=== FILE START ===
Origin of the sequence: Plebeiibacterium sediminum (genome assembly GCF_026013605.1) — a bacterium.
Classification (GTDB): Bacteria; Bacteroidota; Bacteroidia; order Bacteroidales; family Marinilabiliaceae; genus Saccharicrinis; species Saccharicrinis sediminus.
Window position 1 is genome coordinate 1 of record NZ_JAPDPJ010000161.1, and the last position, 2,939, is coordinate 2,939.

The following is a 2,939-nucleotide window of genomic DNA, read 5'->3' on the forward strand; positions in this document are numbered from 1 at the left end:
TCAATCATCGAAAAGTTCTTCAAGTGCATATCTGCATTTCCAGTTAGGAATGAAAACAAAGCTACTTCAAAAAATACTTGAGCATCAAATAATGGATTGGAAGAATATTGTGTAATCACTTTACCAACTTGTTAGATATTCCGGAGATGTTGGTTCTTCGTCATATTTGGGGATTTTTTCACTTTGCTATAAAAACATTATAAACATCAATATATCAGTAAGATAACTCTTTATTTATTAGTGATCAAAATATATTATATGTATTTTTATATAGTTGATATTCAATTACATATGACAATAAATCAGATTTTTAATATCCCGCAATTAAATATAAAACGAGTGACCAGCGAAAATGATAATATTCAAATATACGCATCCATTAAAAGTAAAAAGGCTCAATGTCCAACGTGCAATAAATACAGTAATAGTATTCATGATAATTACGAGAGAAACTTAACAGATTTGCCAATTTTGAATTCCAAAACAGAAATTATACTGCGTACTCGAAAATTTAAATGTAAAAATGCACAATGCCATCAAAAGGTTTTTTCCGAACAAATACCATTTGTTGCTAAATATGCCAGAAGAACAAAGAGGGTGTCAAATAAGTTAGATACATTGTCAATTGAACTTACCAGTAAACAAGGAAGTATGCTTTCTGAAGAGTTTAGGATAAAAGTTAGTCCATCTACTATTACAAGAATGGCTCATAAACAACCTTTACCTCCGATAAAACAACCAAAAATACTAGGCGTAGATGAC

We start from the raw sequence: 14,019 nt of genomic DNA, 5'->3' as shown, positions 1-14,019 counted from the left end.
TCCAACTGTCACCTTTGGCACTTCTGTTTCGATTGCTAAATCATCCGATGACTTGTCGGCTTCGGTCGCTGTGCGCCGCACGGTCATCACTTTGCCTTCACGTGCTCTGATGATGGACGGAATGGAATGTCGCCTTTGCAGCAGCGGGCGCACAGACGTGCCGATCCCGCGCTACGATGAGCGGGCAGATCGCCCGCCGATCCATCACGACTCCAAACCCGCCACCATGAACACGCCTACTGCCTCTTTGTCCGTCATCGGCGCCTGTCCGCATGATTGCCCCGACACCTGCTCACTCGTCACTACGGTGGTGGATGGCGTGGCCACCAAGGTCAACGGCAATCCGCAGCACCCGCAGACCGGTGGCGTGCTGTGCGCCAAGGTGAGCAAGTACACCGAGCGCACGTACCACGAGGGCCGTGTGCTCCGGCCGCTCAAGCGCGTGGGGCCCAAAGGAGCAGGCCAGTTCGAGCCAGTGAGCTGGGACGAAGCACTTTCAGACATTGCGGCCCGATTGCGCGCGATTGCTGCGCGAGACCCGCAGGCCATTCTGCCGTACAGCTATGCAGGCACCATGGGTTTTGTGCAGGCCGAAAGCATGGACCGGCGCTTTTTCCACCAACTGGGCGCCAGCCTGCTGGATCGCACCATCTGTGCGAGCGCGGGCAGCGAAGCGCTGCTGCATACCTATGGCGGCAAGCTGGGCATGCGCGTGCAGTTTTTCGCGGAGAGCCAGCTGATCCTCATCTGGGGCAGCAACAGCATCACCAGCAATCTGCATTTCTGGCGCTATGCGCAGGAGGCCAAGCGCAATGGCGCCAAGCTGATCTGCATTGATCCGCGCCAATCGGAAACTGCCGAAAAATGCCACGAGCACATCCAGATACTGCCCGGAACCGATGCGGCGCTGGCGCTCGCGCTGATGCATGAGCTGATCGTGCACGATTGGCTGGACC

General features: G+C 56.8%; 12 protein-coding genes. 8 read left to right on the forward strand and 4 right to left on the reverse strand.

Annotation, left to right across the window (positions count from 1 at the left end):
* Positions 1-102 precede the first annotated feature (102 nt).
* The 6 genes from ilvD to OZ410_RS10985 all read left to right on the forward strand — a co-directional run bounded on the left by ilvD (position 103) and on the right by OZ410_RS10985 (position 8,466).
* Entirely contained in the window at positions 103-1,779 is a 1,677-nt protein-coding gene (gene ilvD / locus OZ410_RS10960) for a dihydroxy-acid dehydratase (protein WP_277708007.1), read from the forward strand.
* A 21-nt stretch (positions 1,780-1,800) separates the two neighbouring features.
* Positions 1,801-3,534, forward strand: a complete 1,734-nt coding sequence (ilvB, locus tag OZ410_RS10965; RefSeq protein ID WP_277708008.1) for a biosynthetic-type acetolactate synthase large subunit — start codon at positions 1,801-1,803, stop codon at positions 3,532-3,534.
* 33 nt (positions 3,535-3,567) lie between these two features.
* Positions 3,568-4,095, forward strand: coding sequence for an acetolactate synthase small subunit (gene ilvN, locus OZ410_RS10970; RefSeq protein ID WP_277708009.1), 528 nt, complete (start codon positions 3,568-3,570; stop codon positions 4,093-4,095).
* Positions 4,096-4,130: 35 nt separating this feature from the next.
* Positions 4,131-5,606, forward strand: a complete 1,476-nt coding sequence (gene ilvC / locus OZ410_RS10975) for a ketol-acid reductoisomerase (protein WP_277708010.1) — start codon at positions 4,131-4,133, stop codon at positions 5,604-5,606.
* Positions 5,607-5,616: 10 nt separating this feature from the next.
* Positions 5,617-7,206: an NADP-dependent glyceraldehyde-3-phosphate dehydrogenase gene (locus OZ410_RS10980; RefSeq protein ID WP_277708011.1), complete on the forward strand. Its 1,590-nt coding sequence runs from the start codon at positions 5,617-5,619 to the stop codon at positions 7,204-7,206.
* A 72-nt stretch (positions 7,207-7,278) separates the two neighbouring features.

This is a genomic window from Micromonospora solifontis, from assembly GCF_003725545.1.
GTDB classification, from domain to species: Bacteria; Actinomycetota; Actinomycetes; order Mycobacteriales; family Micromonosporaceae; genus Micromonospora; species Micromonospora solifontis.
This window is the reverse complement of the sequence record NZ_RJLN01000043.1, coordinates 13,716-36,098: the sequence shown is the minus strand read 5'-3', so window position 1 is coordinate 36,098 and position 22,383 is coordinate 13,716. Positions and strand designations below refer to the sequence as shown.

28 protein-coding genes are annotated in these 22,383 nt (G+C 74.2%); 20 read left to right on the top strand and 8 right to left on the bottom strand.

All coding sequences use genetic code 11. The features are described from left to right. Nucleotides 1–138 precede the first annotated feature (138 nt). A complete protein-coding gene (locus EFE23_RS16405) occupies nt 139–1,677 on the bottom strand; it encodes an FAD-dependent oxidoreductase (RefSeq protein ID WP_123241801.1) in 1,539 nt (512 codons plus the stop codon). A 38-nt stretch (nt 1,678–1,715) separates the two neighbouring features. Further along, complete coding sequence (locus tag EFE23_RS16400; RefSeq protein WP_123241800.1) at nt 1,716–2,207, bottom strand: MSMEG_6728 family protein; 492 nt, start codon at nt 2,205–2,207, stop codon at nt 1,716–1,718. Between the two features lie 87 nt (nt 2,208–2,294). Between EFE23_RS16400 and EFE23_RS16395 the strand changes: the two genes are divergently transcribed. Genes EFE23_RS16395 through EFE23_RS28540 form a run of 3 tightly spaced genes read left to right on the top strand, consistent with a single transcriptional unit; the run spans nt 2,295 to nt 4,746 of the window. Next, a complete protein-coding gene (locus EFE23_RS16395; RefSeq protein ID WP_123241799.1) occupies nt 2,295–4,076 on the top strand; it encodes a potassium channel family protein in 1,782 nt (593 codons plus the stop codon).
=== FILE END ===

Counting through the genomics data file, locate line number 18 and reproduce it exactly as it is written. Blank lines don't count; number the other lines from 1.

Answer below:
* Positions 4,131-5,606, forward strand: a complete 1,476-nt coding sequence (gene ilvC / locus OZ410_RS10975) for a ketol-acid reductoisomerase (protein WP_277708010.1) — start codon at positions 4,131-4,133, stop codon at positions 5,604-5,606.